In addition, other alternative embodiments of the wheel suspension system 50 (again, not shown) can include a swing arm in which the seat stay and chain stay are formed integrally as, and combined into, a single element. For example, each side of the swing arm could include a single extended stay element sufficiently wide to provide the functionality of both the seat stay and chain stay (as explained above, these are illustrated in FIG. 1 as separate stays 54 and 56, respectively). For example, the void between the seat stay and chain stay could be eliminated by forming each side of the swing arm as a single wide piece. Other of the many alternative embodiments of the invention would include the swing arm being provided with a smaller cross section and appropriately configured to clear the sprockets and derailleurs of the bicycle and to provide the proper support for the wheel suspension.
Rear wheel swing arm 52 can also include one or more elements such as conventional braze-on elements 64 to secure cables and the like to the frame and keep them away from interfering with the movement and operation of the bicycle. The preferred embodiment of the seat stay 54 also includes brake mounts 66 to attach a braking device (not shown) for the rear wheel.
Each of the seat stays 54 and the chain stays 56 are preferably attached at, or near, their forward ends to a linkage member or device 10 that pivotably attaches the swing arm 52 to the bicycle frame 100. In that regard, the stays preferably have a mating surface 62 at their forward ends (forward with respect to the bicycle's normal direction of travel) to abut the device 10 at a surface 18 of attachment elements 14 formed on the device 10 (see FIG. 2; and discussion below). The stays are preferably welded or otherwise connected at this abutment to secure the stays to the linkage member 10.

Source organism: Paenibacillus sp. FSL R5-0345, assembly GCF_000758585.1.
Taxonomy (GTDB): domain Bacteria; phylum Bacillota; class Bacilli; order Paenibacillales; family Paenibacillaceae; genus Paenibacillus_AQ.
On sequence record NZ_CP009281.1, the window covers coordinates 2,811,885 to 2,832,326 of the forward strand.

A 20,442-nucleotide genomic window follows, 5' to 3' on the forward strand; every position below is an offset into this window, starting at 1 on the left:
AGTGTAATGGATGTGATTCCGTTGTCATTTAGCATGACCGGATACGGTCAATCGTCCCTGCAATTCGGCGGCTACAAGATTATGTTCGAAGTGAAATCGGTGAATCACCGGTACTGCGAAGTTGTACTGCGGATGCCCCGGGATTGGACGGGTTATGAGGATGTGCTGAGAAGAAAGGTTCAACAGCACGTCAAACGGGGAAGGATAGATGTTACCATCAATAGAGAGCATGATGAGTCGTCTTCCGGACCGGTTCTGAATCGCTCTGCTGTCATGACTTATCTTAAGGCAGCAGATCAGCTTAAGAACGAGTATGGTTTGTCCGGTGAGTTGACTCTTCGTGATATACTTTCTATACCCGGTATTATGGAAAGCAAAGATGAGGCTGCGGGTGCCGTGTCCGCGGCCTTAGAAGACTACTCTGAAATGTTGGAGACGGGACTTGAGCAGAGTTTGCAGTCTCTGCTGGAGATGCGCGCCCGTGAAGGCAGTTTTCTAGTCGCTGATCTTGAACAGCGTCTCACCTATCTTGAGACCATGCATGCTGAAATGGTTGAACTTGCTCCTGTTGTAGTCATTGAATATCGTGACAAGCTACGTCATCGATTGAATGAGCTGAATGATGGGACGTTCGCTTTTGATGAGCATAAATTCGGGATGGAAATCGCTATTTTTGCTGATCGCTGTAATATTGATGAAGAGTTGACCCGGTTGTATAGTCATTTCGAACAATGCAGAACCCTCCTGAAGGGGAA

The device or linkage 10 preferably constitutes or at least includes a forward attachment member for the bicycle rear wheel support or swing arm 52, and preferably includes an elongated body member 12 attached at its lower end to a connector or yoke 20 to attach the link 10 to the bicycle frame. Thus, in the preferred embodiment, the yoke 20 can be understood to generally be an attachment piece (in the preferred embodiment, this is separate from the aforementioned forward attachment member) to attach the wheel suspension system to the frame.
The preferred embodiment of the yoke 20 includes a hole 22 positioned in two sidewalls 26, each of the sidewalls 26 to be positioned on either side of the downtube 120. The yoke 20 is preferably a separate element formed by extrusion or molding of suitably strong material, such as metal, welded to the elongated member 12; however, alternative embodiments can include forming the yoke 20 integrally with the body 12, and thereby eliminating any additional welding or securing steps to attach the yoke to the body. Moreover, the yoke or connection element 20 can be provided in a wide variety of configurations (not shown in the drawings), any of which can accomplish the desired pivoting action between the suspension and the rest of the bike frame.